Agencies or Agency’s or Agencies’? (Correct Possessive Explained)

The possessive form of “agency” is something we might come across in writing. It would help you understand the correct possessive forms in both the singular and plural. This article will explain both cases to help you out.

Agencies or Agency’s or Agencies’: Which Is The Correct Possessive Form?

“Agency’s” is the correct possessive form when talking about one “agency” owning an object (the singular form). “Agencies'” is the correct possessive form when talking about multiple “agencies” owning an object (the plural form). The apostrophe rules are standard in each case.

Agencies or Agency's or Agencies': Which Is The Correct Possessive Form?

It might help you to see this information to understand more about “agency” and its forms:

Singular possessiveAgency’s
Plural possessiveAgencies’

When using the singular possessive form, we simply add an “‘s” to its end. The plural possessive form adds an apostrophe with the “S” at the end, which is an expected format for most English nouns.


We’ll start by exploring the plural form. There is no possession involved when using this form, but we still think it’s important to cover (especially when we get to the plural possessive form).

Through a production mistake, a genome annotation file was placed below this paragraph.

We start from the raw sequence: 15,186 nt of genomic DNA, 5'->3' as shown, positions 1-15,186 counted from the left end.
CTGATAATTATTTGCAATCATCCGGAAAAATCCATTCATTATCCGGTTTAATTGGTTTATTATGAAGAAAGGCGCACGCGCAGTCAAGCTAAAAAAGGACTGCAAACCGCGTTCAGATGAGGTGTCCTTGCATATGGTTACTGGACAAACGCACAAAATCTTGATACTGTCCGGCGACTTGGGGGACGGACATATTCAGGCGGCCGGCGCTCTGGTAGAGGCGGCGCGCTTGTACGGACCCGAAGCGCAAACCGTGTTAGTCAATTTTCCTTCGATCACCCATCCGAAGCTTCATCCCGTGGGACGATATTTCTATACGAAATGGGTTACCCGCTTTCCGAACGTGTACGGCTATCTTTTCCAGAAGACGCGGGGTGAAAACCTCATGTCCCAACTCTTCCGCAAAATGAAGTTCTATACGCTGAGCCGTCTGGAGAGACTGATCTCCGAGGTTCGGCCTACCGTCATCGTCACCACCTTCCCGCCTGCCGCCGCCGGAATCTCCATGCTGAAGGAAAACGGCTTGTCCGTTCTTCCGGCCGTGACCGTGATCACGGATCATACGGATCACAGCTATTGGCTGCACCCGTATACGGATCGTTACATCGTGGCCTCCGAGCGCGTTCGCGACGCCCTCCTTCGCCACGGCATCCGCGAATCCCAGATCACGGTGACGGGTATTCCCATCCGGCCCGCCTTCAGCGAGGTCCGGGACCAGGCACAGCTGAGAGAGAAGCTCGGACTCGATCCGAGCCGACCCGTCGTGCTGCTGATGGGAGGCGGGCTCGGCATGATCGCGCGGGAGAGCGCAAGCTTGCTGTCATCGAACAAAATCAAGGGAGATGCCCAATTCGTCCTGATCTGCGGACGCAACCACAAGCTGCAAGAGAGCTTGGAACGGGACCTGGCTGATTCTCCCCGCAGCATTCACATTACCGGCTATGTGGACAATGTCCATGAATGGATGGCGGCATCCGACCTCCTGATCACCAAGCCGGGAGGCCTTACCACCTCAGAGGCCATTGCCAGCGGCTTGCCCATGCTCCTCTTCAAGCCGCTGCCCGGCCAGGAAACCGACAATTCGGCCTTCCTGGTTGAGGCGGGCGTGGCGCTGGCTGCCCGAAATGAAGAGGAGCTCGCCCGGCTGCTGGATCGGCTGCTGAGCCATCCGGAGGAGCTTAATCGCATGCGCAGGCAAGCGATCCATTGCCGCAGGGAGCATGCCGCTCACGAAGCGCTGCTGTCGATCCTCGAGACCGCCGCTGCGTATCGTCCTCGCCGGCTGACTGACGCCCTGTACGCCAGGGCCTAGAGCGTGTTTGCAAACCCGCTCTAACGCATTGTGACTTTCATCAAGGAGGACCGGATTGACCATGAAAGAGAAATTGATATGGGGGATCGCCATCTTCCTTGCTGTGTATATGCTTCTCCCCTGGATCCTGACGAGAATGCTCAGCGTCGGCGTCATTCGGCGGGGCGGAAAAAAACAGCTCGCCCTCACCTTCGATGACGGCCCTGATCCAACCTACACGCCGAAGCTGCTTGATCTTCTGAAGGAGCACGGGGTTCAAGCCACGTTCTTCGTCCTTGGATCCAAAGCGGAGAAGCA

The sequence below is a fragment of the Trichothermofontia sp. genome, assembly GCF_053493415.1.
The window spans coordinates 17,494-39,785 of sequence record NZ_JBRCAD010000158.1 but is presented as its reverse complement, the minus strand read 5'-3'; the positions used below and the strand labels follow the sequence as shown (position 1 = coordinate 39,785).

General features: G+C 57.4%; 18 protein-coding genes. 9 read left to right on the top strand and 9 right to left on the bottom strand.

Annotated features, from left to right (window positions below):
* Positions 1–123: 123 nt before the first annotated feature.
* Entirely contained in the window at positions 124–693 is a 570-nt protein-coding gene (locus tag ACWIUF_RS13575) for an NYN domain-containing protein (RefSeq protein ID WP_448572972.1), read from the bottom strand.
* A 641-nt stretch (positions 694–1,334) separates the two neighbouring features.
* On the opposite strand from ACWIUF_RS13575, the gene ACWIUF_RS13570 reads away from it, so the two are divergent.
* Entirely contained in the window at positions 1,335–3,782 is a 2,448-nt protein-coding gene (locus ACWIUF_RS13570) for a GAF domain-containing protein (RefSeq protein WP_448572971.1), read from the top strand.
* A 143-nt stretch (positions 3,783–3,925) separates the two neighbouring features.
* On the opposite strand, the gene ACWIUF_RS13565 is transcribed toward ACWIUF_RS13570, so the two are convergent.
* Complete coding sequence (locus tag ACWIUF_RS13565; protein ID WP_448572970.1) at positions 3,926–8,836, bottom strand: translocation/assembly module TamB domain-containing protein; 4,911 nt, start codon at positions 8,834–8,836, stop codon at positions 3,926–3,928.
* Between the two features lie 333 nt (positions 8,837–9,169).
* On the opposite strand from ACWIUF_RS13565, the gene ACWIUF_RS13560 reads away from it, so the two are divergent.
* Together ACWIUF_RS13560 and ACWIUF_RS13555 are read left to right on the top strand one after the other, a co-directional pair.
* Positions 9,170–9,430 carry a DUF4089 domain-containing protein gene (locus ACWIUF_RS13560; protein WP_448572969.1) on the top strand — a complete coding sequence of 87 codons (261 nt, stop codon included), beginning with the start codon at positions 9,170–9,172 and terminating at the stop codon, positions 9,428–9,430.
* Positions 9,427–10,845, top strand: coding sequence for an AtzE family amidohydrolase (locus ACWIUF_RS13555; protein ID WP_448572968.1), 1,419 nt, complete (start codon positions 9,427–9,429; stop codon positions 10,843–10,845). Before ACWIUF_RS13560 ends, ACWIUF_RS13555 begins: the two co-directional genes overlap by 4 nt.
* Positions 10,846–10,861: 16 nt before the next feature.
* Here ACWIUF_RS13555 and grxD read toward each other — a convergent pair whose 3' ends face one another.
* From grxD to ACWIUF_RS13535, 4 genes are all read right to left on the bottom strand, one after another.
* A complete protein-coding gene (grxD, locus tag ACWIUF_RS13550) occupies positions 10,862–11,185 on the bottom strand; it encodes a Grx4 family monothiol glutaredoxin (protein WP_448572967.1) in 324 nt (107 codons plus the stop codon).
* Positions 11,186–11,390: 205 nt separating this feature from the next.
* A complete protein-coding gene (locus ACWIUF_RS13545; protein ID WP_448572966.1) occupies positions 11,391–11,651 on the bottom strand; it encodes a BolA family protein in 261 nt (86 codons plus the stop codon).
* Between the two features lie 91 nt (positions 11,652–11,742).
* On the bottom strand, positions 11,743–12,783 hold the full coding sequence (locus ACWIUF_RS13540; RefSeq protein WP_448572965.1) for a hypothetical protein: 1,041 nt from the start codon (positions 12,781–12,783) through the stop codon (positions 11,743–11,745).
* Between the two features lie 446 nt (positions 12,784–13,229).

“Agencies” is the plural form of “agency.” We use it to talk about more than one “agency” in the sentence. However, there is no ownership mentioned when writing “agencies” in this way.

We can tell that it’s not a possessive form because no apostrophe is used. Since it’s a standard English noun, an apostrophe is the easiest way we can tell whether we’re writing in the possessive form.

Since we’re not, these examples will show you what “agencies” is used for:

  1. The agencies gathered to figure out what their next steps were.
  2. I am a member of three different agencies.
  3. These agencies are all competing for the same goal.
  4. My agencies will not back out of a deal so easily!
  5. Your agencies are worthless compared to mine.

“Agencies” simply refers to more than one “agency.”


The singular possessive form is up next. We can use this only when talking about one specific “agency.”

“Agency’s” is the singular possessive form. We use this when talking about one “agency” owning an object in a sentence. The object usually comes directly after “agency” to show the reader what is owned by that particular “agency.”

You might see a possessive form combined with an object like so:

  • The agency’s employees

“Agency’s” is the possessive, and “employees” is the possessed object.

We must always include the “‘s” ending after the singular form “agency” when showing that the “agency” owns something. It’s the only way to establish the possessive form in English.

These examples will show you how that possessive form works best:

  1. The agency’s advocates are somewhere in this building, and we must flush them out.
  2. The agency’s agenda is something that I don’t agree with.
  3. My agency’s protocol isn’t something that you should take lightly.
  4. The agency’s new initiative is an impressive display of its power.